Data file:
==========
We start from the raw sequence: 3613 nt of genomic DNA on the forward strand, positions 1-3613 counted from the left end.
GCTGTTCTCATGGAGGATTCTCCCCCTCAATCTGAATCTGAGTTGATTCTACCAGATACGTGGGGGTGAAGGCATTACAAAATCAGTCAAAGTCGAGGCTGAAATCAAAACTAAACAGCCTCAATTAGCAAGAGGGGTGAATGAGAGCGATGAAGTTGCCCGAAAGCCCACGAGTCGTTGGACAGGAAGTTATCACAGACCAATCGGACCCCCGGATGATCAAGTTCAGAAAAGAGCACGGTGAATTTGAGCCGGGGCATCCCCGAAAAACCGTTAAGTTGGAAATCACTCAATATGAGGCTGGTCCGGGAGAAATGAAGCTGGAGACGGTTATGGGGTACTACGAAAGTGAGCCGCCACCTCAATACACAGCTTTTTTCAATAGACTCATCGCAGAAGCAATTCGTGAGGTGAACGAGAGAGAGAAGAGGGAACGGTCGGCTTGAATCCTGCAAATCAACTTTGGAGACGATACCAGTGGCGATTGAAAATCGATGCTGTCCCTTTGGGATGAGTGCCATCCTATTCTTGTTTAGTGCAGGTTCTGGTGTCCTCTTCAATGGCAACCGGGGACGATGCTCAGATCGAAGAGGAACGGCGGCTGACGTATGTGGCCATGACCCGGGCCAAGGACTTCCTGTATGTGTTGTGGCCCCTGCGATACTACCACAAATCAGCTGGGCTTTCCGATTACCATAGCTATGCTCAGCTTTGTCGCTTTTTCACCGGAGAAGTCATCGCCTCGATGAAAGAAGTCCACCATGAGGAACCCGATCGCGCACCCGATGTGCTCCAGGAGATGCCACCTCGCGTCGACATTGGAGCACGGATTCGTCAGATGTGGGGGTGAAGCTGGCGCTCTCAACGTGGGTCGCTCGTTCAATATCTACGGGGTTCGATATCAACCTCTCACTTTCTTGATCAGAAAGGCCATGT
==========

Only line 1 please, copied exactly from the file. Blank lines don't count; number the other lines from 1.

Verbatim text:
We start from the raw sequence: 3613 nt of genomic DNA on the forward strand, positions 1-3613 counted from the left end.